One of the greatest advantages of FSOP, according to Kali, is that it creates opportunities for peer learning, which for farmers is one of the best methods of knowledge transfer.
The Northeast Organic Farming Association (NOFA) chapters in New York and Vermont also received a FSOP grant, which they will use to help farmers collaborate directly as well as to work with local partners like Cornell University, the University of Vermont Extension, and the Lake Ontario Food Program. When it comes to food safety training around FSMA regulations, Andy Fellenz of NOFA-NY is convinced that the more people involved, the better.
“If you’re going to mandate compliance as a standard and require that x number of people on every farm have certificates and training, you’ve got to have clear rules and make sure there are people to train those folks.”
By working with local and regional partners to scale up food safety training efforts, NOFA is able to amplify the impact of their FSOP grant to reach even more farmers throughout the Northeast. In particular, NOFA-VT will be focusing on food safety requirements for farmers selling at farmers’ markets and implementing field days and workshops to transfer much-needed knowledge in this new food safety landscape.
For CAFF and others, the work doesn’t end when the workshops finish. Kali’s inbox is full of inquiries from farmers on food safety requirements specific to their farm:
“There are so many questions coming in about food safety requirements and it’s usually not a quick answer – I have to understand what their system is in order to collaborate with growers to find the best solution. Our goal is to empower farmers with the food safety information they’ll need to know for their future.”
More funding is needed, Kali says, for nonprofits to devote the needed time and resources to these farmers.
“In California alone, we have 30,000 farms of all different sizes and diverse language and cultural needs that need support, and we’re going to see an exponential need for food safety awareness.”
NOFA-NY has also embraced this tailored approach for their statewide initiatives. Instead of simply telling farmers about the FSMA rules, “we’re emphasizing the ‘how-to’,” says Andy. This detailed, individualized approach to food safety training takes an investment in resources, and FSOP is currently the only dedicated source of funding for this type of work.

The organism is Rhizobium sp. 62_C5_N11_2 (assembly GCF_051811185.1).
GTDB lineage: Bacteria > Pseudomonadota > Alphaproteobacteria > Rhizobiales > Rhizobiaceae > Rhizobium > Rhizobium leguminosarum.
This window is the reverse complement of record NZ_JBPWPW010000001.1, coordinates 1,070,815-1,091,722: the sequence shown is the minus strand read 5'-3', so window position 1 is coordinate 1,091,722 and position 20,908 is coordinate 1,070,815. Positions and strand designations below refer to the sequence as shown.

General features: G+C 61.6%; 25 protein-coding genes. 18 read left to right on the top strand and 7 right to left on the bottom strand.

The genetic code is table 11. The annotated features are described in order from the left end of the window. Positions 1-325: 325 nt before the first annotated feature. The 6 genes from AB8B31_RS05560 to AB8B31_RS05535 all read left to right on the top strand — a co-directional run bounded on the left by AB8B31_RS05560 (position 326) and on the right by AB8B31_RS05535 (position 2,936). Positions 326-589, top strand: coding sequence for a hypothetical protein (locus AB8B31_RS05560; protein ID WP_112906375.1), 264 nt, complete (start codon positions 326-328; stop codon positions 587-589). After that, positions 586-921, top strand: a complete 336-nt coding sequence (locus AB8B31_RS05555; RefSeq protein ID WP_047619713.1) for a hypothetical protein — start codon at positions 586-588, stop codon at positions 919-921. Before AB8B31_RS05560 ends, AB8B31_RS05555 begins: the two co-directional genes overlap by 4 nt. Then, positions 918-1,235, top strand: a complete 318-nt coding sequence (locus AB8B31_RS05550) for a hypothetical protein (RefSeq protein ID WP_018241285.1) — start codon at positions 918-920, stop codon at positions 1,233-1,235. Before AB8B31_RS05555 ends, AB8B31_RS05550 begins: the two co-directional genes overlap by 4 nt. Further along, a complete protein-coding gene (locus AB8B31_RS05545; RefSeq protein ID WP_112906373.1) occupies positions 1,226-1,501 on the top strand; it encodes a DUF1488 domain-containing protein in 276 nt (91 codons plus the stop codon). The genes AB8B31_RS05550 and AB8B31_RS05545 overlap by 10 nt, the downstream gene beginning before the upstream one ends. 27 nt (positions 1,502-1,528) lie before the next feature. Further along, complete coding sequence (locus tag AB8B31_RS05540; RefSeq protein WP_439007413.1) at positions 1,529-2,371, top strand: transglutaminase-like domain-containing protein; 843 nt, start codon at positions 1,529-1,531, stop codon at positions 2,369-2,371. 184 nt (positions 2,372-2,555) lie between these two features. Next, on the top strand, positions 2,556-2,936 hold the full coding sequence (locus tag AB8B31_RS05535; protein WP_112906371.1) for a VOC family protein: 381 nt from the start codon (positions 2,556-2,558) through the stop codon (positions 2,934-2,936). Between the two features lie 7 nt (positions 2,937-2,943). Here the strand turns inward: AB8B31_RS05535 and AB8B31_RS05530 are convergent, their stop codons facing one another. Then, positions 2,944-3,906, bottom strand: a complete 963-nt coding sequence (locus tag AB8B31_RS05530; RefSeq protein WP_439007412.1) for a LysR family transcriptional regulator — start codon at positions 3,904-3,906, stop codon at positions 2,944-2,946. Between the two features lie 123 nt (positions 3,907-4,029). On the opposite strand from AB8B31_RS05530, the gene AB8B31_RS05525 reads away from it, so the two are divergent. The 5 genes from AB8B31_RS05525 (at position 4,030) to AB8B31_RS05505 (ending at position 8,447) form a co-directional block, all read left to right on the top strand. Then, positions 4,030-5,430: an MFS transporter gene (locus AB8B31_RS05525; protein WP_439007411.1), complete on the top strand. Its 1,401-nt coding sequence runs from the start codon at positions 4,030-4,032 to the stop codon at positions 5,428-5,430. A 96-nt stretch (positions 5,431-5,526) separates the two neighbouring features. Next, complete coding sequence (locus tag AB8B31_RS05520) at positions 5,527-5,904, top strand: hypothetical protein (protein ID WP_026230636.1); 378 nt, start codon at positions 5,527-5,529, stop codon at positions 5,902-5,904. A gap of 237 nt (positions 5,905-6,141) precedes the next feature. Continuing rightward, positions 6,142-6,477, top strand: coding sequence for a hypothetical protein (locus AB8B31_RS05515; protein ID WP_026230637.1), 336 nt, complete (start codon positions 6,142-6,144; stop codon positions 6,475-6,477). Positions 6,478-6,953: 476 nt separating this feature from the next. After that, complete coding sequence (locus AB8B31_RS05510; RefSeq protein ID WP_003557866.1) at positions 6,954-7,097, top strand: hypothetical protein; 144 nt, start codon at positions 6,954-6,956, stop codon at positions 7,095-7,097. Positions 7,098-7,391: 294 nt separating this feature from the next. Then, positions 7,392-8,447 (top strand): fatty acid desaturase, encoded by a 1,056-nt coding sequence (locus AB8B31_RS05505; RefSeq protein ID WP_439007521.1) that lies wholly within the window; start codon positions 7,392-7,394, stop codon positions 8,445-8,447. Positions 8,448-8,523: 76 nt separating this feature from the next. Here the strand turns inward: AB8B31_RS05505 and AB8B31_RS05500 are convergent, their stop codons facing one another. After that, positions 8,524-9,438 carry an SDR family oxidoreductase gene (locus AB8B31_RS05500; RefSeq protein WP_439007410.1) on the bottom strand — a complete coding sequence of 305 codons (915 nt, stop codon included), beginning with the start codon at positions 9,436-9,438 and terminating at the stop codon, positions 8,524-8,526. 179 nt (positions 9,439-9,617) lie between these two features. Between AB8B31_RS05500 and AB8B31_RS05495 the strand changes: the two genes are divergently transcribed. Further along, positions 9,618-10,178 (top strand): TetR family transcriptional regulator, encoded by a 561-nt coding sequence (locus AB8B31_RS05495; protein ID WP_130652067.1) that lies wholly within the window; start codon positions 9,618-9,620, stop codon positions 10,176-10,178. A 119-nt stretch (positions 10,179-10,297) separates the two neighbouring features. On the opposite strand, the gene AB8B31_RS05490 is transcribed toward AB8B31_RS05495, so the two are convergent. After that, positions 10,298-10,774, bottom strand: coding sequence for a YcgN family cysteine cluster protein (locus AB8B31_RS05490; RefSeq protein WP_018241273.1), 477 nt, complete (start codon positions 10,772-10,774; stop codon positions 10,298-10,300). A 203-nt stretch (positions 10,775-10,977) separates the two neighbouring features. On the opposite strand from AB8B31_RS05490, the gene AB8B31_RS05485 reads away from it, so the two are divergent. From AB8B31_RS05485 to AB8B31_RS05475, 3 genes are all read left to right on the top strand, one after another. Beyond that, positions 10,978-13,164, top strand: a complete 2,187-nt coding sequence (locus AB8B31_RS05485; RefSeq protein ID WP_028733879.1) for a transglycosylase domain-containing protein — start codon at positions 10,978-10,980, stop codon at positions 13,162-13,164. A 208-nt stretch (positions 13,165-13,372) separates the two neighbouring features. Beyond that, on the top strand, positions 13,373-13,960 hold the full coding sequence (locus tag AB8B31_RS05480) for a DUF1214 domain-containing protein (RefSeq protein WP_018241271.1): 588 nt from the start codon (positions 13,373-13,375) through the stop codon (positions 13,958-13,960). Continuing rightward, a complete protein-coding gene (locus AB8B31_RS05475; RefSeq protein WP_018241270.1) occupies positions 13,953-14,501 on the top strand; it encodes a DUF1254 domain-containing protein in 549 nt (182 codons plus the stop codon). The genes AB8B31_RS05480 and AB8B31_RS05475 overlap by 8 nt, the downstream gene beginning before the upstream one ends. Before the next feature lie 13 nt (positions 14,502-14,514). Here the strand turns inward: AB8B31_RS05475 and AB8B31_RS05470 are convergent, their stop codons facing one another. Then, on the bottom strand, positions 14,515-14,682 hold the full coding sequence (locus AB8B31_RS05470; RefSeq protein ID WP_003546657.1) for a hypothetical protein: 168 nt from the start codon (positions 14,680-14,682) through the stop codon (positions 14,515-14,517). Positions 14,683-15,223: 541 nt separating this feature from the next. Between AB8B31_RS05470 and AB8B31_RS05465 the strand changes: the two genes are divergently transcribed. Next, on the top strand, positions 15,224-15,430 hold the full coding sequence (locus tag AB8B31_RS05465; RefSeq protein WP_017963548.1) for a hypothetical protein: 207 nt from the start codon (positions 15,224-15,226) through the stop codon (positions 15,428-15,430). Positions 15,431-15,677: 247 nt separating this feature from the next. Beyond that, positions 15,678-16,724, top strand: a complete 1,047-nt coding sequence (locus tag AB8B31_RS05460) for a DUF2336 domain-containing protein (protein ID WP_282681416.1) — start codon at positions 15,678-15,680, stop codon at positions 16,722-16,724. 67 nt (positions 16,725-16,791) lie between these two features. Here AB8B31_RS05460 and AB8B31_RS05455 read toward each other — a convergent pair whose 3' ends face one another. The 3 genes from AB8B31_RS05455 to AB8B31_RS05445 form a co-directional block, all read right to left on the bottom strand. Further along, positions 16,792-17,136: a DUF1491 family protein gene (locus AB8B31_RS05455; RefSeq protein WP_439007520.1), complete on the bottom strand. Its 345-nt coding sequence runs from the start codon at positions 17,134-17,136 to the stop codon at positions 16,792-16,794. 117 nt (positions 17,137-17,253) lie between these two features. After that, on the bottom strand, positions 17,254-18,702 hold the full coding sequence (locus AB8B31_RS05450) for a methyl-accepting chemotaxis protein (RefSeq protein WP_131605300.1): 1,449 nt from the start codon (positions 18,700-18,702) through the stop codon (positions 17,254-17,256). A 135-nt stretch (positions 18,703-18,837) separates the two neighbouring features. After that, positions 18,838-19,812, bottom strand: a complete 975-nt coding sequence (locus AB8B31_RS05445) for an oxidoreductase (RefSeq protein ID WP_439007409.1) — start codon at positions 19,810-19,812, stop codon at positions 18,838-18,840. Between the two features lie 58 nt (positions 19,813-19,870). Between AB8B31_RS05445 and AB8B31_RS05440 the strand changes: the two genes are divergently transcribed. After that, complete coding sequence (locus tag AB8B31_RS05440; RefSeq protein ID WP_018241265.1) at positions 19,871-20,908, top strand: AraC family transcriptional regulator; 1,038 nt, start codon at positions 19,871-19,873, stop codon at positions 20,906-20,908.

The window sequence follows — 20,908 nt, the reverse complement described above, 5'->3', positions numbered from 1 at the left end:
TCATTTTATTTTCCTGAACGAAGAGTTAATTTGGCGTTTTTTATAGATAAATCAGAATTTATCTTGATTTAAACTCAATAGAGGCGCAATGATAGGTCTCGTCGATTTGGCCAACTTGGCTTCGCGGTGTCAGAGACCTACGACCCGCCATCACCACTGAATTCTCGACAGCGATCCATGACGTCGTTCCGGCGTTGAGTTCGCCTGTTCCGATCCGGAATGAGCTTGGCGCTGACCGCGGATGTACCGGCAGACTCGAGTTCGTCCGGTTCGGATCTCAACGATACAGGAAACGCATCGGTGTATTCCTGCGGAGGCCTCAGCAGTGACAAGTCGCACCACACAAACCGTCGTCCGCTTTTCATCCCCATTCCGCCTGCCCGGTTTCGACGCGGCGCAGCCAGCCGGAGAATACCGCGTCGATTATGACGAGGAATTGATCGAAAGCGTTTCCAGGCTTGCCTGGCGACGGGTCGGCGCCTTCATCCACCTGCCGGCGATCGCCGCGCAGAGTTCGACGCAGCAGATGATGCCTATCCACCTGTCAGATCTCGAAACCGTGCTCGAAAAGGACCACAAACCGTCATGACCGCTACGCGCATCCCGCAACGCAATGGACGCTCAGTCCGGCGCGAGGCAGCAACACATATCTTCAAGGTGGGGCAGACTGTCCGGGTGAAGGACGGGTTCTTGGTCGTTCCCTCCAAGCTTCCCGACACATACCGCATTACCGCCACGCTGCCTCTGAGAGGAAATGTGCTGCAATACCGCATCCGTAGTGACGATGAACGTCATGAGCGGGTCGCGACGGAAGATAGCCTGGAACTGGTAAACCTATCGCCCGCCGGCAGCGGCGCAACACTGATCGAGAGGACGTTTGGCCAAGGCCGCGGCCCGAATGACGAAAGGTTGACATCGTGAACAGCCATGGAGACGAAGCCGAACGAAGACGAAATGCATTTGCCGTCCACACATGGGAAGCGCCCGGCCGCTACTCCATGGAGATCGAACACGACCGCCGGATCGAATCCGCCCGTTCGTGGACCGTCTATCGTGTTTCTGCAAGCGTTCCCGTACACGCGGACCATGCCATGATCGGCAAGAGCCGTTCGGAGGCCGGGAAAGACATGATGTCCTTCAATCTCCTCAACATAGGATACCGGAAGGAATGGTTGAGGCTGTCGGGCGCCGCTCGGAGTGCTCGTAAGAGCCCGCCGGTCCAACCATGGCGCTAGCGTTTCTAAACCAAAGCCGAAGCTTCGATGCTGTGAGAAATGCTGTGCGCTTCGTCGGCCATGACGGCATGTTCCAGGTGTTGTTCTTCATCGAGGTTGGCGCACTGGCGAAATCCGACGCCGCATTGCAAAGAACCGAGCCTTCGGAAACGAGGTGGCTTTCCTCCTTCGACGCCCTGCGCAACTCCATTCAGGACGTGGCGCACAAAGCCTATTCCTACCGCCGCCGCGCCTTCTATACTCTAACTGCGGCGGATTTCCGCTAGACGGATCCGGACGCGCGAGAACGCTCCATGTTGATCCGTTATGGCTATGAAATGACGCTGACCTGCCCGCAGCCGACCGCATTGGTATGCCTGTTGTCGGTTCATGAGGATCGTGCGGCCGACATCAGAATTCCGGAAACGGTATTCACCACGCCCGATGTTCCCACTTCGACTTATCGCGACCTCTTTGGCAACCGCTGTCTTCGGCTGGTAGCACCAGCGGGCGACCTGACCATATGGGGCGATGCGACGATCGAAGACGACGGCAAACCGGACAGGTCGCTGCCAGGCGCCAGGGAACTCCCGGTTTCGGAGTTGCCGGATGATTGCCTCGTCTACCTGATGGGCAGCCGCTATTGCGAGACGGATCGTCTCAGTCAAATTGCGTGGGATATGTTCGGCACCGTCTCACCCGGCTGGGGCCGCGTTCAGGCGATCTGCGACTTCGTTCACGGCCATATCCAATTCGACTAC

Both Kali and Andy see important areas for growth within FSOP. They hope to see FSOP support the introduction of interactive resources – like on-farm training videos, podcasts, and smart-phone accessible training resources – to make complying with FSMA regulations easier for farmers. Andy sees a need for funds to help farmers update their equipment to comply with FSMA, and Kali notes that in California there’s a particular need for resources in Spanish.
While specific ideas abound, the most basic need is to get more food safety information into the hands of more farmers. The most effective way to do this, says Kali, is to fund farmer- and community-based organizations to do the work. By design, FSOP is putting these trusted organizations at the center of knowledge transfer and bringing more farmers to the table.
“It’s a process,” says Kali. “Creating a food safety culture on your farm takes time. It’s never done, and it’s always changing.”
FSOP needs to see funding levels that can help it meet the growing demand for the program. Increased funding for this critical program would support a wide range of organizations and approaches to help farmers thrive in this new food safety environment.
NSAC Fighting to Protect and Grow FSOP
NSAC is committed to ensuring that all farmers have access to the food safety training and technical resources they need. During the appropriations process, NSAC fights to protect programs like FSOP that are essential for protecting the economic viability of small and mid-sized farms in the advent of new food safety requirements. We will also continue to fight for these and other farmer support programs in the 2018 Farm Bill.